The following trigger types are supported

  • Rising: Triggered when the state goes from low to high
  • Falling: Triggered when the state goes from high to low
  • Both: Triggered at any change in state
  • None: Triggering is disabled

These trigger types are represented by the symbols :RISING, :FALLING, :BOTH, and :NONE

This example will wait for a rising edge to continue, then output the type of edge trigger that was detected.

# Initialize pin P9_11 in INPUT mode
p9_11 = GPIOPin.new(:P9_11, :IN)

# Wait here until a rising edge is detected
edge = p9_11.wait_for_edge(:RISING) => :RISING

# Output the trigger type detected
puts "Saw a #{edge} edge"

Edge Triggers in the Background

To avoid blocking while waiting for an edge trigger, the method #run_on_edge will run a callback when an edge trigger is detected. This method will spawn a new thread and wait for an edge trigger in the background. Only one of these threads may be active per pin.

This example will detect edge triggers in the background and output information when triggered.

# Initialize pin P9_11 in INPUT mode
p9_11 = GPIOPin.new(:P9_11, :IN)

# Define callback to run when an edge trigger is detected
# This method takes 3 arguments.
# pin: The pin that triggered the event
# edge: The event that triggered it
# count: How many times it has been triggered
callback = lambda { |pin,edge,count| puts "[#{count}] #{pin} #{edge}"}

# Run the callback every time a change in state is detected
# This method has two additional arguments that are optional.
# Timeout: How long to wait for an event before terminating the thread
# Repeats: How many times to run the event
# By default, it will run forever every time the specified trigger is detected
p9_11.run_on_edge(callback, :BOTH)

# This code will run immediately after the previous call, as it does not block
sleep 10

# Stop the background thread waiting for an edge trigger after 10 seconds
p9_11.stop_edge_wait

# This convenience method will run the callback only on the first detected change
p9_11.run_once_on_edge(callback, :BOTH)

# Change the trigger detection for the specified pin
p9_11.set_gpio_edge(:RISING)

Shift Registers

This library will support writing to shift registers using GPIO pins. Create a ShiftRegister object by initializing it with the latch pin, clock pin, and data pin.

This example will trigger 8 pins of a shift register.

# P9_11 is connected to the latch pin
# P9_12 is connected to the clock pin
# P9_13 is connected to the data pin

# Initialize shift register
shiftreg = ShiftRegister.new(:P9_11, :P9_12, :P9_13)

# Write value to shift register
shiftreg.shift_out(0b11111111)

Analog Inputs

The Analog pins on the Beaglebone run at 1.8v. Do not provide more than 1.8v to any analog pin or risk damaging the hardware. The header has pins available to provide a 1.8v for analog devices as well as a dedicated analog ground. Analog pins are only capable of reading input values.

To initialize the pin P9_33, pass the symbol for that pin and the mode to the AINPin constructor.

# Initialize pin P9_33 for Analog Input
p9_33 = AINPin.new(:P9_33)

Reading

To read the value from an analog pin, the method #read is used. This will return a value between 0 and 1799.

# Initialize pin P9_33 for Analog Input
p9_33 = AINPin.new(:P9_33)

# Read the input value in millivolts.
mv = p9_33.read => 1799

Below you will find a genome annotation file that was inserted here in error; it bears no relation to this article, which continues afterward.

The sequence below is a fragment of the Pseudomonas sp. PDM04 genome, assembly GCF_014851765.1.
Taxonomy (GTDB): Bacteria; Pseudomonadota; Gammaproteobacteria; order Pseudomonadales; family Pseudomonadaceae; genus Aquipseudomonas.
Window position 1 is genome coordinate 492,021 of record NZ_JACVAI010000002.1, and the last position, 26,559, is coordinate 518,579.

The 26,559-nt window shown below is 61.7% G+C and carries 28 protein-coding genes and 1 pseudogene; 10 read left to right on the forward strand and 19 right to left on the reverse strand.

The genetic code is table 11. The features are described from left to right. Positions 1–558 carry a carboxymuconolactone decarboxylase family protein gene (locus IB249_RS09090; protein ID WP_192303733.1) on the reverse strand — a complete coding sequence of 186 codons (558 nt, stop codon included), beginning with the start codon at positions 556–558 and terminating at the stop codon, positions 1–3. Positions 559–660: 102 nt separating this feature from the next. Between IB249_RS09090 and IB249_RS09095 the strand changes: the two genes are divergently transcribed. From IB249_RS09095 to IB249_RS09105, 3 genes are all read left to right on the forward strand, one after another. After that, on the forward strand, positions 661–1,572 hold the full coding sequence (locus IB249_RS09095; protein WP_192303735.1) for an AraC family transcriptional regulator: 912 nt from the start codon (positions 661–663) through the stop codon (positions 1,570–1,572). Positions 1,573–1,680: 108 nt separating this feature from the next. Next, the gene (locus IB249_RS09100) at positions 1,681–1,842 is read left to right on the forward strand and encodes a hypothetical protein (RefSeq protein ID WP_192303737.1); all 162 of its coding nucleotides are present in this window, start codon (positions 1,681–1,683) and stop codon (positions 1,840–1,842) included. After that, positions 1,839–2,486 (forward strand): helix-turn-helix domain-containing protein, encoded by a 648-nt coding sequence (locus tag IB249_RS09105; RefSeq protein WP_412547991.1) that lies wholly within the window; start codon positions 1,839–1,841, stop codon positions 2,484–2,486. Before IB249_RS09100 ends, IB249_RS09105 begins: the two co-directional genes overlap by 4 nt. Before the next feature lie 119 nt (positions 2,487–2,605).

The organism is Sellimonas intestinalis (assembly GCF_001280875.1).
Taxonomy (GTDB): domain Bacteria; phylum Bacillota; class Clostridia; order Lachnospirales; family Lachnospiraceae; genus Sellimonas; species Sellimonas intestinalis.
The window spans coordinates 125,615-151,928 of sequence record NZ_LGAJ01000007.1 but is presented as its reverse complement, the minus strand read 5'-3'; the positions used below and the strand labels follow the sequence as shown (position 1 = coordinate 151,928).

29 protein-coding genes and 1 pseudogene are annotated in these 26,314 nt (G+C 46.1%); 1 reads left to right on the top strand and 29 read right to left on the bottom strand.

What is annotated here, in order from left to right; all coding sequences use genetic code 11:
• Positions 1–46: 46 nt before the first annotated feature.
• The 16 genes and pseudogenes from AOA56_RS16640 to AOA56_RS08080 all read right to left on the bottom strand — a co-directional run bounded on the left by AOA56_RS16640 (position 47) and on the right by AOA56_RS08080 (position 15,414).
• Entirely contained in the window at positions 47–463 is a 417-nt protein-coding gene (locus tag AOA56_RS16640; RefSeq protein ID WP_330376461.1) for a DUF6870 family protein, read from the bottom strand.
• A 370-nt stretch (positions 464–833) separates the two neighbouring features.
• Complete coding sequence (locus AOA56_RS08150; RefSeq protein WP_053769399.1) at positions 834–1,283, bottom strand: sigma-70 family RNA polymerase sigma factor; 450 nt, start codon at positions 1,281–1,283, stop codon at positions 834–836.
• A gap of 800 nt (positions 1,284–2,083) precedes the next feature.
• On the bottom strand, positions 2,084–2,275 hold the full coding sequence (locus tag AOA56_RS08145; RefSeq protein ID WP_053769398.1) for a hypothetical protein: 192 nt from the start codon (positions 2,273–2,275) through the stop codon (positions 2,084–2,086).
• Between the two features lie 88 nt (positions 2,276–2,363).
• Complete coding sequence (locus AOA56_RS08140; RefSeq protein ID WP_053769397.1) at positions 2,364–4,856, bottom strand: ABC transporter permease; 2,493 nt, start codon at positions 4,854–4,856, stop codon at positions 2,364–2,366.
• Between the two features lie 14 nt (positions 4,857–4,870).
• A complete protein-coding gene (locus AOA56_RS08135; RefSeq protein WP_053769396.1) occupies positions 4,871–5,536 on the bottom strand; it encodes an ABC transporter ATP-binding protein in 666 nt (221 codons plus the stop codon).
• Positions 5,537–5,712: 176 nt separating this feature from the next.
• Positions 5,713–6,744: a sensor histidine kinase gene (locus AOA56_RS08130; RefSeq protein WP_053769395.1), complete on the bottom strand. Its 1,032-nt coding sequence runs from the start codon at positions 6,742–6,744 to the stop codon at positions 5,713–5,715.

Waiting for Change

To wait for the value of an analog pin to change by a specified voltage, the method #wait_for_change is used.

#wait_for_change takes the following arguments.

  • mv_change: The amount of change in millivolts required before returning
  • interval: How often to poll the value of the pin in seconds
  • mv_last: (optional) The initial value to use as a point to detect change

This method returns an array containing the initial voltage, the last polled voltage, and the number of times the pin was polled.

# Initialize pin P9_33 for Analog Input
p9_33 = AINPin.new(:P9_33)

# Wait for 100mv of change on pin P9_33.  Poll 10 times a second
mv_start, mv_current, count = p9_33.wait_for_change(100, 0.1)

Waiting for Change in the Background

To avoid blocking while waiting for voltage change, the method #run_on_change will run a callback every time the specified change is detected. This method will spawn a new thread and wait for change in the background. The method #run_once_on_change is a convenience method to only be triggered once. Only one of these threads may be active per pin.

This example waits for voltage change in the background and outputs information when change is detected.

# Initialize pin P9_33 for Analog Input
p9_33 = AINPin.new(:P9_33)

# Define callback to run when condition is met
# This method takes 4 arguments.
# pin: The pin that triggered the event
# mv_last: The initial voltage used to determine change
# mv: The current voltage on the pin
# count: How many times it has been triggered
callback = lambda { |pin, mv_last, mv, count| puts "[#{count}] #{pin} #{mv_last} -> #{mv}" }

# Run the callback every time the specified voltage change is detected
# This method has one additional argument that is optional.
# Repeats: How many times to will run the event
# By default, it will run forever every time the specified condition is detected
# Detect 10mv of change polling 10 times a second.
p9_33.run_on_change(callback, 10, 0.1)

# This code will run immediately after the previous call, as it does not block
sleep 20

# Stop the background thread after 20 seconds
p9_33.stop_wait

Waiting for Threshold

To wait for the value of an analog pin to cross certain threshold voltages, the method #wait_for_threshold is used.

#wait_for_threshold takes the following arguments.

  • mv_lower: The lower threshold value in millivolts
  • mv_upper: The upper threshold value in millivolts
  • mv_reset: The voltage change required to cross out of the lower or upper threshold ranges.
  • interval: How often to poll the value of the pin in seconds
  • mv_last: (optional) The initial value to use as a point to detect change